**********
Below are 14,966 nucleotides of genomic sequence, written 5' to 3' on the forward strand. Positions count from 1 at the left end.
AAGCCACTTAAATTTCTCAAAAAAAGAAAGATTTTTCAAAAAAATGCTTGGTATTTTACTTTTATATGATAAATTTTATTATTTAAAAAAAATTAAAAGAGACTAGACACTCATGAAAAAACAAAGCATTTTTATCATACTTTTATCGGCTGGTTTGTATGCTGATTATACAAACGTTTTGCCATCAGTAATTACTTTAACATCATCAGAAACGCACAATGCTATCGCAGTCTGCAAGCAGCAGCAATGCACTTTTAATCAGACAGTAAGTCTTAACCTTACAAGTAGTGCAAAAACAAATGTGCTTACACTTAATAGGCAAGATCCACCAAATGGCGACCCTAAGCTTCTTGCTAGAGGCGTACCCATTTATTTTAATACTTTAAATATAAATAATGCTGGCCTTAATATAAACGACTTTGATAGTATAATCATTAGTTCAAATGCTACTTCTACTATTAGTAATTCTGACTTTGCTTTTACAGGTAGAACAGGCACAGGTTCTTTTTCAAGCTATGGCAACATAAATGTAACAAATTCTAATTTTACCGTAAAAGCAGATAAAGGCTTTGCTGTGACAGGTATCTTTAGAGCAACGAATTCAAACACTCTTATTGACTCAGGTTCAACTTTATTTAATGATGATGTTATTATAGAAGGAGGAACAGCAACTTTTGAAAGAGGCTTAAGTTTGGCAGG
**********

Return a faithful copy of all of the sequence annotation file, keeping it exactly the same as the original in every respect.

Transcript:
Below are 14,966 nucleotides of genomic sequence, written 5' to 3' on the forward strand. Positions count from 1 at the left end.
AAGCCACTTAAATTTCTCAAAAAAAGAAAGATTTTTCAAAAAAATGCTTGGTATTTTACTTTTATATGATAAATTTTATTATTTAAAAAAAATTAAAAGAGACTAGACACTCATGAAAAAACAAAGCATTTTTATCATACTTTTATCGGCTGGTTTGTATGCTGATTATACAAACGTTTTGCCATCAGTAATTACTTTAACATCATCAGAAACGCACAATGCTATCGCAGTCTGCAAGCAGCAGCAATGCACTTTTAATCAGACAGTAAGTCTTAACCTTACAAGTAGTGCAAAAACAAATGTGCTTACACTTAATAGGCAAGATCCACCAAATGGCGACCCTAAGCTTCTTGCTAGAGGCGTACCCATTTATTTTAATACTTTAAATATAAATAATGCTGGCCTTAATATAAACGACTTTGATAGTATAATCATTAGTTCAAATGCTACTTCTACTATTAGTAATTCTGACTTTGCTTTTACAGGTAGAACAGGCACAGGTTCTTTTTCAAGCTATGGCAACATAAATGTAACAAATTCTAATTTTACCGTAAAAGCAGATAAAGGCTTTGCTGTGACAGGTATCTTTAGAGCAACGAATTCAAACACTCTTATTGACTCAGGTTCAACTTTATTTAATGATGATGTTATTATAGAAGGAGGAACAGCAACTTTTGAAAGAGGCTTAAGTTTGGCAGG